Article by Tanja Harjuniemi, Seven Stones Consulting

Ville Tavio, the Minister for Development Cooperation and Foreign Trade of Finland and his business delegation is attending the 10th World Water Forum in Bali in May. I had the honor to introduce them Indonesia’s business environment for Finnish companies at the luncheon last Sunday. Take a look at my speech.

What is Indonesia like as a trade partner for Finland?

Indonesia, with its powerful macroeconomic performance, potential demographic factors – some 145 million Zoomers and Millennials – and an ongoing investment boom, presents a lucrative market for Finnish companies. As a developing country, Indonesia’s potential for sustainable international trade is on the rise, promising a bright future for businesses.

In recent years, Indonesia has stood out among ASEAN countries regarding macroeconomic performance: high growth per capita, high gross fixed capital formation, and stable exchange rate. However, Indonesia is behind with technological infrastructure and innovations and has yet to abolish trade barriers and indirect trade costs. It’s also noteworthy that domestic credit to the private sector is low, limiting access to loans.

Indonesia stands out for its success in reducing poverty and income disparities and providing opportunities for people to improve their economic status. However, Indonesia lags behind in educational attainment. There is also a risk of modern slavery in the trade of goods.

Indonesia stands out with a low ecological and carbon footprint per capita. The share of renewable energy is also high among Asian Pacific countries. Instead, Indonesia needs to catch up with low wastewater treatment levels, a high proportion of natural resources in the trade, and high energy intensity.

What should a Finnish company consider when entering Indonesia?

It’s all about investment: investment in money and investment being present.

Direct investments depend on a go-to-market strategy. Setting up a joint venture or foreign-owned company requires direct investments. Building a sales channel requires investment in the capabilities of the local distributor, including its technical, sales, marketing, and manpower capabilities.

There are also indirect trade costs. Obtaining the necessary permits and licenses is time and money-consuming even though the Omnibus law in 2021 made doing business easier. Logistics in an archipelagic country with insufficient infrastructure is also time and money-consuming. Corruption is still prevalent but steadily improving. A significant development is the introduction of mandatory halal certification, a certification required for products to be sold in Muslim-majority countries, which will come into effect in 10 years, starting with food and beverages this year and continuing with cosmetics, chemical products, medicines, medical devices, clothing, household appliances, office products, etc.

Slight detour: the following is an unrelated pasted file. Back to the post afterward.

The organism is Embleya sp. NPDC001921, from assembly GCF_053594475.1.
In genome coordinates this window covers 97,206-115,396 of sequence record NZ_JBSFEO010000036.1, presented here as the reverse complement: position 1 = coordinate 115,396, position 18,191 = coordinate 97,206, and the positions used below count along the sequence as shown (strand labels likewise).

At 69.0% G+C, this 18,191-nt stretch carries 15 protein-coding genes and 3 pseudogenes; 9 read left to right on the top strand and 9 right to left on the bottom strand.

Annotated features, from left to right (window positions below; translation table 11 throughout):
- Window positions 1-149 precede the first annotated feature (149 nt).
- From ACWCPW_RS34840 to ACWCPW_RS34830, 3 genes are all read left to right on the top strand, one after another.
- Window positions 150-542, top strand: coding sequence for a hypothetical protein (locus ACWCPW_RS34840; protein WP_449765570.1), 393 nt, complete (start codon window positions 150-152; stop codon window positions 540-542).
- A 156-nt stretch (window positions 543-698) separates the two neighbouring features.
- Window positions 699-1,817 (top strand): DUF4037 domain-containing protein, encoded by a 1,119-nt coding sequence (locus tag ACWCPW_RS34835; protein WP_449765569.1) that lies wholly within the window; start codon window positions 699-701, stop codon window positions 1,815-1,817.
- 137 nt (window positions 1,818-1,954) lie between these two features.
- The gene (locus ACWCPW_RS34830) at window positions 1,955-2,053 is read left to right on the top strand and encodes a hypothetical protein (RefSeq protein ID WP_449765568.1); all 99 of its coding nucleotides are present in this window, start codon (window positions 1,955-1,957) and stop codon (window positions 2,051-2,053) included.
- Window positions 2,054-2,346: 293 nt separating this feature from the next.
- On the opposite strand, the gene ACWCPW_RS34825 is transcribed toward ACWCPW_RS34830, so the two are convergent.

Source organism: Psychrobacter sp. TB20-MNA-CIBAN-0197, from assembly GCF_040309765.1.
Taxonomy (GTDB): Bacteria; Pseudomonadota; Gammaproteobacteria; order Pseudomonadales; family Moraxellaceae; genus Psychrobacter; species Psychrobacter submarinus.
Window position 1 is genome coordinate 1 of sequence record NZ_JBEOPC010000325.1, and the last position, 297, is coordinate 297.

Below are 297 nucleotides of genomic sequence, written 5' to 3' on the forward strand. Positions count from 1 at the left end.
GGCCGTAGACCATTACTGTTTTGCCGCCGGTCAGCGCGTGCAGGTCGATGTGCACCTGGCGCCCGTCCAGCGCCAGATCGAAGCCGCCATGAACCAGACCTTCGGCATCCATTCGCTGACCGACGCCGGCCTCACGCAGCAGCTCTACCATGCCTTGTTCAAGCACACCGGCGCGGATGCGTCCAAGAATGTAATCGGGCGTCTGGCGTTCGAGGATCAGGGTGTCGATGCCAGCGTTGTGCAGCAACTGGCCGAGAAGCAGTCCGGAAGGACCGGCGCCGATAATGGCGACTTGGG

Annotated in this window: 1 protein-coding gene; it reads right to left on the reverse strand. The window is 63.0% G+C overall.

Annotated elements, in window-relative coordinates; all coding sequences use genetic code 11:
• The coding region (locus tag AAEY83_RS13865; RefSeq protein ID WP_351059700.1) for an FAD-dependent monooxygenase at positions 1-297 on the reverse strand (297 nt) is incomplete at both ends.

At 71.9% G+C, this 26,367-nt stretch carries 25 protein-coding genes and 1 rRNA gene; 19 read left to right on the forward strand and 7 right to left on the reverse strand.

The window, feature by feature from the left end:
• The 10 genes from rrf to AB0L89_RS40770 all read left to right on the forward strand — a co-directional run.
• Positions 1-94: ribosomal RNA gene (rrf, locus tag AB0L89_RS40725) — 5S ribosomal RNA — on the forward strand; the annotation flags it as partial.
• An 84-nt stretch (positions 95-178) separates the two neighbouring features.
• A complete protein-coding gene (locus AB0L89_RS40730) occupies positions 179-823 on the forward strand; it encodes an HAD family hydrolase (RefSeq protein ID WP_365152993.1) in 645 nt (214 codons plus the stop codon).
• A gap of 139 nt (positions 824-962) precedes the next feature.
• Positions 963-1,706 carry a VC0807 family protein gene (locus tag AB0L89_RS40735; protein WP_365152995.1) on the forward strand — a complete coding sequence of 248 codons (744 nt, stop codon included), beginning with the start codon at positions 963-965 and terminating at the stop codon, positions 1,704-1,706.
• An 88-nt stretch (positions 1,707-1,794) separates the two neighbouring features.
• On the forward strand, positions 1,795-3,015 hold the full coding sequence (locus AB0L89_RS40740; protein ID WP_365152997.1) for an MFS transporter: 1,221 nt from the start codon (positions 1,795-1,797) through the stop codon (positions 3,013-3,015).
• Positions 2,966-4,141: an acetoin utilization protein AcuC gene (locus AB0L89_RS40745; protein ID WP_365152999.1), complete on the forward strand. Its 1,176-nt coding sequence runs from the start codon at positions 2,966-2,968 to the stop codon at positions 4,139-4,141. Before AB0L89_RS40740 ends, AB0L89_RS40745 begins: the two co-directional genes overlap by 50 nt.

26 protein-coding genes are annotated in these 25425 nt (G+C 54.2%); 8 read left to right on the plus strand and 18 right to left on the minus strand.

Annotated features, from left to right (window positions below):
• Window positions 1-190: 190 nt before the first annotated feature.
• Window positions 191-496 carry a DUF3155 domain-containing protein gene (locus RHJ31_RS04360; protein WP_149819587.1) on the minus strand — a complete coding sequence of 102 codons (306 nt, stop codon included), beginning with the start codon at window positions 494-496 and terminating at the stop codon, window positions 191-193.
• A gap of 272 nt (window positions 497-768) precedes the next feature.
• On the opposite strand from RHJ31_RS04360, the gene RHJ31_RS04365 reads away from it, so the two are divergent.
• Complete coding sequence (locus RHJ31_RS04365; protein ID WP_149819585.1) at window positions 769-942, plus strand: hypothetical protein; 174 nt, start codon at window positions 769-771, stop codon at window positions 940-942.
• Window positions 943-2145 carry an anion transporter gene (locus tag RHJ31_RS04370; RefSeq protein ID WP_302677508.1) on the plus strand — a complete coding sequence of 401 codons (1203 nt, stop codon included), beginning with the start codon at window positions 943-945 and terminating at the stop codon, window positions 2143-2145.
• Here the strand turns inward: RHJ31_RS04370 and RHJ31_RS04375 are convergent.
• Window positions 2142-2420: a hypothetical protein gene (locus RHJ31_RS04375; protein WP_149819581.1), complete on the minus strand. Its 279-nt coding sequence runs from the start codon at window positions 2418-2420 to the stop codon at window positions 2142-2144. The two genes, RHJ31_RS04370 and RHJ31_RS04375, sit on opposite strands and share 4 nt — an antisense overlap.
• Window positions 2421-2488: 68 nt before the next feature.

Investment in being present is not just a strategy, it’s a necessity in Indonesia. Networking with business and government circles in Jakarta and other regions is crucial for success. Local content and knowledge transfer has to be taken into account, emphasizing the need to understand and respect the local business culture. There need to be direct benefits for local communities, like new business opportunities and job creation, especially in undeveloped regions. Long-term commitment is key: Some Finnish companies consider Indonesia a secondary market, saying, “If you find a project, we might think about it.” That’s a no-go attitude in Indonesia.

What business opportunities Indonesia offers for Finnish companies?

Generally speaking, everybody everything. Singapore, China, Hong Kong, Japan, and Malaysia were the top foreign investors in Indonesia in 2023, investing in high-potential industries such as e-commerce, travel and tourism, infrastructure and construction, mining and processing raw materials, and aviation. These industries offer significant opportunities for Finnish companies with expertise in these areas.

Also, big tech is investing in Indonesia. Microsoft is investing in cloud and AI infrastructure. Apple opened the Apple Develop Academy for human resources development, and Nvidia is opening an AI center for infrastructure and human resources development.

Do Finnish companies have something to offer in these sectors? Absolutely! Many Finnish companies are global leaders in sustainable and smart technologies. Let’s stick to it! Find your niche! Here is plenty of market. No matter how big or small the company! A stable economy that is related to your size is enough for your success in Indonesia. Bear in mind that sometimes, low-tech is more valued than hi-tech, especially in undeveloped regions.